When working a top–down sweater, the yoke comes first. The body and sleeves are separated, and then the body is knit. Finally, the sleeves are worked from the bottom of the yoke to the cuff. This detailed tutorial will show you how to get those sleeves started!
Three basic steps
- Get your held sleeve stitches back on the needles
- Pick up and knit the underarm stitches
- Start knitting in the round
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Get your held sleeve stitches back on the needles
To knit the sleeve (essentially a small diameter tube), you’re going to need either double pointed needles (DPNs) or a long circular needle for the Magic Loop method. If your upper arm is 16″ or larger, you can also use a 16″ circular. If you have one, a 12″ circular also works for an upper arm of 12″ or larger.
To get the stitches off the waste yarn and back onto your needles WITHOUT dropping them (and subsequently crying and cursing!), I like to slide my needle through and THEN remove the waste yarn. I slide my needle into 3-4 stitches and then take out the waste yarn, repeating until all my stitches are on the needles, and the whole piece of waste yarn has been removed.
When working a sleeve using Magic Loop, I like to pull my cords out at the sides of the sleeves, but it’s simply a matter of preference. For DPNs, I like to have my stitches on three needles, using the fourth to knit with.
Here is what that sequence looks like:
Pick up and knit the underarm stitches
Different patterns will have different instructions for this process. Some will have you pick up and knit all the underarm stitches at the beginning or end of round. Some sleeves have an odd number of underarm stitches, so there will be an extra stitch to the right or left of your beginning of round (BOR) marker. The order might change, but the principles are the same. If this is new for you, check out our tutorial on how to pick up and knit stitches.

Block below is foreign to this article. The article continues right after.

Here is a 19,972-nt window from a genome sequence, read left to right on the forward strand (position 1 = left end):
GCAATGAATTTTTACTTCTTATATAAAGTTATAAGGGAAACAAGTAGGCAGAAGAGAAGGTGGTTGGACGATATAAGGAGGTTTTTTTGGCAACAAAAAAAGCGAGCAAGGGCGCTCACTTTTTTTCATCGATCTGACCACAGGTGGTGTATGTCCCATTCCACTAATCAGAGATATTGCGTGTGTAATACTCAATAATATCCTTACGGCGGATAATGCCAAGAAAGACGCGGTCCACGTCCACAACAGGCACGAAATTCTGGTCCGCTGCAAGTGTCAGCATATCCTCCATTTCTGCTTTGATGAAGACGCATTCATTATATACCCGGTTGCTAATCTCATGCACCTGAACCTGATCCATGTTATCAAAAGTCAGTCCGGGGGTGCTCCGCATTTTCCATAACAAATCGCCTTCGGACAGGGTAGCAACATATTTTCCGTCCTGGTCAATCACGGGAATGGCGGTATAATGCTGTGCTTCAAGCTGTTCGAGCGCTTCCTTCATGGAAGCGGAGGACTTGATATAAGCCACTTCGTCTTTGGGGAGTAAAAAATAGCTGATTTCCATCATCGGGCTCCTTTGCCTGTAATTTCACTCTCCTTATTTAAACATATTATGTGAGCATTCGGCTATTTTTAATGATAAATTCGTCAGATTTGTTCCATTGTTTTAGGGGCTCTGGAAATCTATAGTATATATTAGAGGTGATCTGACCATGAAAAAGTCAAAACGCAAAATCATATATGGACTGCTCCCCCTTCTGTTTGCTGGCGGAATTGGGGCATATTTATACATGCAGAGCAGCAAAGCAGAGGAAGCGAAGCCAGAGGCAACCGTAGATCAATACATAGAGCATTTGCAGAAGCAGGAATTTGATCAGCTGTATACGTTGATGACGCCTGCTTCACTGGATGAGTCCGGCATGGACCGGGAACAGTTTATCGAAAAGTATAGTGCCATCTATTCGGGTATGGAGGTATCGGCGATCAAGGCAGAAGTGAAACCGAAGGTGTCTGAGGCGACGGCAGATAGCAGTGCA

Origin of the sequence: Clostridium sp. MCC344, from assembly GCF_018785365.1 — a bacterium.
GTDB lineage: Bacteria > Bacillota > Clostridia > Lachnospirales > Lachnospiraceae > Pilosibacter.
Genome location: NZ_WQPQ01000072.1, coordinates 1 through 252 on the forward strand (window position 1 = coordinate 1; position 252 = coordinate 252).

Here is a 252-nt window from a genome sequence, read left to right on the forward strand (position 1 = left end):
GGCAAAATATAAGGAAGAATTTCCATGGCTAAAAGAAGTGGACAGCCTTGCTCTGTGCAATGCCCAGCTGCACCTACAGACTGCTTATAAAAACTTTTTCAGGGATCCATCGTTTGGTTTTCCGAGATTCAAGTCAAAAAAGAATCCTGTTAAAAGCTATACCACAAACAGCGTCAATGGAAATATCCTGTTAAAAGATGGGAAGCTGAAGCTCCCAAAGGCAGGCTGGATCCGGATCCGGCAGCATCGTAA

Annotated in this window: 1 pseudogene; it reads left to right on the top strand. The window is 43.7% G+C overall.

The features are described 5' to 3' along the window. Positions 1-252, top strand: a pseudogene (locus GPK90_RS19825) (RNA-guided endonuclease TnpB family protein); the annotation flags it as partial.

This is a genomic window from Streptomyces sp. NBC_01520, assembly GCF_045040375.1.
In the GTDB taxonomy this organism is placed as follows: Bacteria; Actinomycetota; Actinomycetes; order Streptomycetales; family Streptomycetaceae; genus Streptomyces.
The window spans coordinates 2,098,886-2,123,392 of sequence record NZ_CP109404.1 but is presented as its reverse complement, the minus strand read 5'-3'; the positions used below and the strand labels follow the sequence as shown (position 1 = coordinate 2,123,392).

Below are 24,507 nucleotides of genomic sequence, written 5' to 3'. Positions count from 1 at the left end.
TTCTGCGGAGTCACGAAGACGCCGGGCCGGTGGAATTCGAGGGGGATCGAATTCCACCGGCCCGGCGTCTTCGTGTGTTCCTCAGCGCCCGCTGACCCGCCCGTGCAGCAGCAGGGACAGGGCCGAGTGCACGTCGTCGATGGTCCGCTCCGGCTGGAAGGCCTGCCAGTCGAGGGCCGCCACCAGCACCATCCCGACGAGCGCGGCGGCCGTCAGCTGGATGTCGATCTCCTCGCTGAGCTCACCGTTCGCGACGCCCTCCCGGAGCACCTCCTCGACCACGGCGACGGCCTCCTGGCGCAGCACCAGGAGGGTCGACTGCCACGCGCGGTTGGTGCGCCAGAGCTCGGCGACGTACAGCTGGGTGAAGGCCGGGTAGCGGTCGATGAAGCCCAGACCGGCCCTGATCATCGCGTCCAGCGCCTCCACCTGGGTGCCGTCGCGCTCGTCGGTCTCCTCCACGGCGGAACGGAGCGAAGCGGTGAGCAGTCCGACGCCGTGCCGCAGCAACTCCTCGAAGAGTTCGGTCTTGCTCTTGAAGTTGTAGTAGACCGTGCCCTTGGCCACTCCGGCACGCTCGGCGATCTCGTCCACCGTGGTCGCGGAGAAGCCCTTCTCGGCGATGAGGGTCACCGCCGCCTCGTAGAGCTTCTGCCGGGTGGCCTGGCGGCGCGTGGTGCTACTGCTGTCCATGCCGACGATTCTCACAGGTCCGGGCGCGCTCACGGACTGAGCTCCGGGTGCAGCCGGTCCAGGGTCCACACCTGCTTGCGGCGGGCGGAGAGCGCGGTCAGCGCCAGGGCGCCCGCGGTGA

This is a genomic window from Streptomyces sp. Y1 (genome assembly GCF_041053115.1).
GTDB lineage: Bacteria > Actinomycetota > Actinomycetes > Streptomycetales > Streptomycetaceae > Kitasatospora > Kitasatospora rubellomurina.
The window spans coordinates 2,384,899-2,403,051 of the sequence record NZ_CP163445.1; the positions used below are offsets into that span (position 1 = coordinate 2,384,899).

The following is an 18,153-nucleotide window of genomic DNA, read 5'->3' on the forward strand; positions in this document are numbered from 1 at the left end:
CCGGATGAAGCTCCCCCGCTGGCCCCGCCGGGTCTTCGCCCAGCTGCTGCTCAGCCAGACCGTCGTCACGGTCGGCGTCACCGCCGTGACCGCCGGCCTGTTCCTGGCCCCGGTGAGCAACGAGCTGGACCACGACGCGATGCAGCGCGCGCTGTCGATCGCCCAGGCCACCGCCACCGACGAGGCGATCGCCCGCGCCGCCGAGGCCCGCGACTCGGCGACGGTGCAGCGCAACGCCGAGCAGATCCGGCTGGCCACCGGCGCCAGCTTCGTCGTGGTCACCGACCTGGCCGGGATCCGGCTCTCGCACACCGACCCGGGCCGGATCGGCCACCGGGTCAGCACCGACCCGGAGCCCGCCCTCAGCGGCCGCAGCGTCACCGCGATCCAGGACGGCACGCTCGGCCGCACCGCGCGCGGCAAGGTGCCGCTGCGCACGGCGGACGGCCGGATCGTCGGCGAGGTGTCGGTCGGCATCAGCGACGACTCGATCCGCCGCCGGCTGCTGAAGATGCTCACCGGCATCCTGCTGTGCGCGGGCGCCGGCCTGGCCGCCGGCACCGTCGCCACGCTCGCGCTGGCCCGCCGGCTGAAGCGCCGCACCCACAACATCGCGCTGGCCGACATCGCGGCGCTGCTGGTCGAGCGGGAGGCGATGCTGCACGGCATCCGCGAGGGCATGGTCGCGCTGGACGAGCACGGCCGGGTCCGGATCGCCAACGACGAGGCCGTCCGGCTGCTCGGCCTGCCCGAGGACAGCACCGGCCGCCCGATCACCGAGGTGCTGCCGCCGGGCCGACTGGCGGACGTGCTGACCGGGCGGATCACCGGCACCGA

In addition to the specified number of underarm stitches, I like to pick up and knit 1 extra stitch from the body of the sweater on each side of the underarm stitches. Then, on the next round, I decrease these stitches to get to the correct stitch count.
For my Classic Cardigan pattern, I followed these steps:
- Pick up and knit 4 stitches (that’s half of my underarm stitches), beginning at the centre of the cast-on stitches at the underarm.
- Pick up and knit 1 extra stitch from the body of the cardigan.
- Knit across the previously held stitches that have been returned to the needles.
- Pick up and knit 1 stitch from the body of the cardigan.
- Pick up and knit 4 more stitches at the underarm.
This brings me back to the centre of the underarm where I’ll place my BOR marker, and I’ve got 2 extra stitches.
Now you’re ready to start knitting your sleeve!
April 13, 2023 @ 1:39 pm
I also like using two circulars. And I can use my older, less flexible circs, without having to invest in new ones. Thanks to the late Cat Bordhi! And I want to add: I love Tin Can Knits.
Brigid de Jong
April 13, 2023 @ 5:42 am
I always knit my sleeves first, before I do the body. I hate having the whole body of the sweater flopping around as I turn and turn for the sleeve. I also often knit the sleeves flat and seam them, to avoid the round and round altogether!
April 12, 2023 @ 9:36 pm
I love this part. However, I hate it when I end up with big holes in between the picked up stitches. Thank you for the tutorial though, very helpful!
April 12, 2023 @ 7:44 pm
Great explanation for beginninga top down sleeve!!
April 12, 2023 @ 1:49 pm
Please don’t forget that there is another method for knitting small circumferences in the round i.e. using two circular needles. I have used this method for fifteen or twenty years, since first reading Cat Bordi’s book ‘Socks Soar on Two Circular Needles’. I tried Magic Loop when it became popular and I know many knitters wouldn’t use anything else, but I had become used to the two circulars method and still feel much more comfortable using it.